2. Take screen captures of the plagiarized content so you have an image/proof for future reference and use.
  3. If there is an email address provided on the site, contact the plagiarist. You should probably send a cease-and-desist letter to start.
  4. If there is no contact info, the next step is to contact the host of the blog.
  5. If the stolen content has been scraped there is usually no contact information available. I suggest you register with DMCA.com and initiate takedown proceedings.

Hopefully one of the methods above will nip the issue in the bud. Read more about what to do when all else fails.

Copyright/Anti-Plagiarism Tools and Resources

  • DMCA.com helps to enforce the Digital Millennium Copyright Act by fighting copyright infringement and conducting takedowns of stolen content. You can also get a DMCA badge for your blog.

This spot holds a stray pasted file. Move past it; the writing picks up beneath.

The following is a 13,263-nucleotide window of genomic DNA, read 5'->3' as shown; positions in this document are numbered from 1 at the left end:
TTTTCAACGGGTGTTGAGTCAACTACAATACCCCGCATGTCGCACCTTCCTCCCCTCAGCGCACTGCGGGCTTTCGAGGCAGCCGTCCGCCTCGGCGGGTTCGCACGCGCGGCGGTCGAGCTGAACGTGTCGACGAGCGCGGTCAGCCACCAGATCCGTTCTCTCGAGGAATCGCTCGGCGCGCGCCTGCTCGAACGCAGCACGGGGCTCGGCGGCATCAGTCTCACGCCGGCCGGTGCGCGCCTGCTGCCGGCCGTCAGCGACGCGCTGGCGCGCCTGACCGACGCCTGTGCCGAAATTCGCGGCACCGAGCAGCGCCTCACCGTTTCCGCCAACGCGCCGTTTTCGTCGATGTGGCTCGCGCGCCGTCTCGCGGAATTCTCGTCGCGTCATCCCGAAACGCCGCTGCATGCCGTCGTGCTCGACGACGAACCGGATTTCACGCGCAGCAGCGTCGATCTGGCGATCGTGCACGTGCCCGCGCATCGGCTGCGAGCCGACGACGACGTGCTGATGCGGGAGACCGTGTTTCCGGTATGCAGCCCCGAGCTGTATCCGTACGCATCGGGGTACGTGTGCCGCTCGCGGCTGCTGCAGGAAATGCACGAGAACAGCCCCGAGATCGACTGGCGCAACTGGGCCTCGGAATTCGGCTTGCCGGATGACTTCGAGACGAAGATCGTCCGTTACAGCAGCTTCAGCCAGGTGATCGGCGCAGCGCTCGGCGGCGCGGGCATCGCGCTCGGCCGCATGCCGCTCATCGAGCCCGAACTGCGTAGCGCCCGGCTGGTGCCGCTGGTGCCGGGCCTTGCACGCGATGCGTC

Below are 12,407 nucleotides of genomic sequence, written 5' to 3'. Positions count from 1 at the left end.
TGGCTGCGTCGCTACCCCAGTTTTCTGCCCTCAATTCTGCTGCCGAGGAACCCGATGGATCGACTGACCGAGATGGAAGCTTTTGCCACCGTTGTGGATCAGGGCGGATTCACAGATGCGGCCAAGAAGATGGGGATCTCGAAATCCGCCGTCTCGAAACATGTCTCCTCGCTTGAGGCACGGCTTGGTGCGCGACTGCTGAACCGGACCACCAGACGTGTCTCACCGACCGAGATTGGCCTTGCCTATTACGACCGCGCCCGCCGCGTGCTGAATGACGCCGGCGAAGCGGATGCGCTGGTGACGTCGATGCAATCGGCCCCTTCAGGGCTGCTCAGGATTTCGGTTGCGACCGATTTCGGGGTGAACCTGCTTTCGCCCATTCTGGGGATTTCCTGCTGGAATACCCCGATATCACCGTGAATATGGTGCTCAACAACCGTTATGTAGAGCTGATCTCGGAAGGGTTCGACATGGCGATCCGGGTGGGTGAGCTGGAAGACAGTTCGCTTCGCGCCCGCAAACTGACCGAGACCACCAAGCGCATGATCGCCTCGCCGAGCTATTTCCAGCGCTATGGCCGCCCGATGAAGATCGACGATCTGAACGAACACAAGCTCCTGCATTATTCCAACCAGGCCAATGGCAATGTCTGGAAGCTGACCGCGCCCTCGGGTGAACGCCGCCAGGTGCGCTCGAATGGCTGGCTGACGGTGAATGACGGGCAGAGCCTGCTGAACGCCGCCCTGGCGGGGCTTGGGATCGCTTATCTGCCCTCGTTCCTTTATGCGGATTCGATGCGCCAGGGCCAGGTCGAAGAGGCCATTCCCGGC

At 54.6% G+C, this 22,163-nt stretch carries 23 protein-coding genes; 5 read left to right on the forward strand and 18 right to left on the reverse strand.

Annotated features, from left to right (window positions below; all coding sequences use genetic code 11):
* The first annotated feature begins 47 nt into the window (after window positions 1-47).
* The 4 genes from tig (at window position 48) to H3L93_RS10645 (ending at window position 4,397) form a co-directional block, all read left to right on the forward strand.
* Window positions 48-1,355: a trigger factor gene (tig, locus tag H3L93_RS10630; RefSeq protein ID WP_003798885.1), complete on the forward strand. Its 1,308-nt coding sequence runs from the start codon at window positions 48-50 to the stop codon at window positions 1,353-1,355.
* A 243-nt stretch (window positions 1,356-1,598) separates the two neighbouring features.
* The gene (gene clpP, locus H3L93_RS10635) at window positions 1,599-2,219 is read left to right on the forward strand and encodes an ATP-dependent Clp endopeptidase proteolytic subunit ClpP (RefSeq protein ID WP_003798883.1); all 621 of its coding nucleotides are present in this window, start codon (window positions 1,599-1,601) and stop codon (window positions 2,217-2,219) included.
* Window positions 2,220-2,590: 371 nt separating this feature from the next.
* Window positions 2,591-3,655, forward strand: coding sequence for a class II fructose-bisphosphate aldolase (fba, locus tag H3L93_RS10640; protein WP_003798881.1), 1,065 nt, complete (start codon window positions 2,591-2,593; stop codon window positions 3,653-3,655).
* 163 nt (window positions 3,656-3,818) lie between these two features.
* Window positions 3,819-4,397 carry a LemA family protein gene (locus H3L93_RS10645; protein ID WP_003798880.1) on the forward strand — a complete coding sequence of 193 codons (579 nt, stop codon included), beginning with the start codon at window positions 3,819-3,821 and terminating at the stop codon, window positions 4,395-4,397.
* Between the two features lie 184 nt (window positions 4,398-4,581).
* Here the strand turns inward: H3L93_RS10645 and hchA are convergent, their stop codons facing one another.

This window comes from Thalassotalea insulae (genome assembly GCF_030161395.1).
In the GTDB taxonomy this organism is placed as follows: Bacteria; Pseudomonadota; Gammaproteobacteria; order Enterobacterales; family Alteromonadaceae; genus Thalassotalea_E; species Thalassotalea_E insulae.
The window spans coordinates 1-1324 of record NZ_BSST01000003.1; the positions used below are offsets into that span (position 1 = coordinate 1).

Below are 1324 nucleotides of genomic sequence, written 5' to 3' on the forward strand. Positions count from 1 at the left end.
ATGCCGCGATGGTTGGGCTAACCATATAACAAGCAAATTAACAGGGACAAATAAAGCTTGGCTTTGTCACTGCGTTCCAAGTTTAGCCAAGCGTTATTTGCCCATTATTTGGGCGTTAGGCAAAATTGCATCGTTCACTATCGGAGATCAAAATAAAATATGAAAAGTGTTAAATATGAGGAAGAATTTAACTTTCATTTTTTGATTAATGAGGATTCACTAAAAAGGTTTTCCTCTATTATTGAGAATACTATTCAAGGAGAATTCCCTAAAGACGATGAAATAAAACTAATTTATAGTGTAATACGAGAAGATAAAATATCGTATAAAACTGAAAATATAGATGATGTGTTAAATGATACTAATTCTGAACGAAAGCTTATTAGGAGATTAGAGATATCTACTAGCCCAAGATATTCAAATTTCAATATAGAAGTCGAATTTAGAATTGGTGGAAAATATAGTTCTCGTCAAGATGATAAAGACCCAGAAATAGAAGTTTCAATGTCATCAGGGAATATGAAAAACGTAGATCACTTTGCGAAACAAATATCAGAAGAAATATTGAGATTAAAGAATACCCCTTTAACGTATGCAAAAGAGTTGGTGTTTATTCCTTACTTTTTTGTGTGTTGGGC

• Plagiarism.org defines plagiarism and provides resources for education, prevention, and more.
  • Plagiarism Today has some fantastic resources for dealing with plagiarism online—I’ve linked to several pages in the list above, but should you want more info, be sure to check the site out, especially the Stop Internet Plagiarism section.
  • Read my post, Copyright and Image Use—What You Need to Know to better understand copyright law and  intellectual property protection.
  • Read The Uncomfortable Facts About Plagiarism—great info about this topic in an easy-to-understand article.
  • Prevent content scraping—learn more and take action: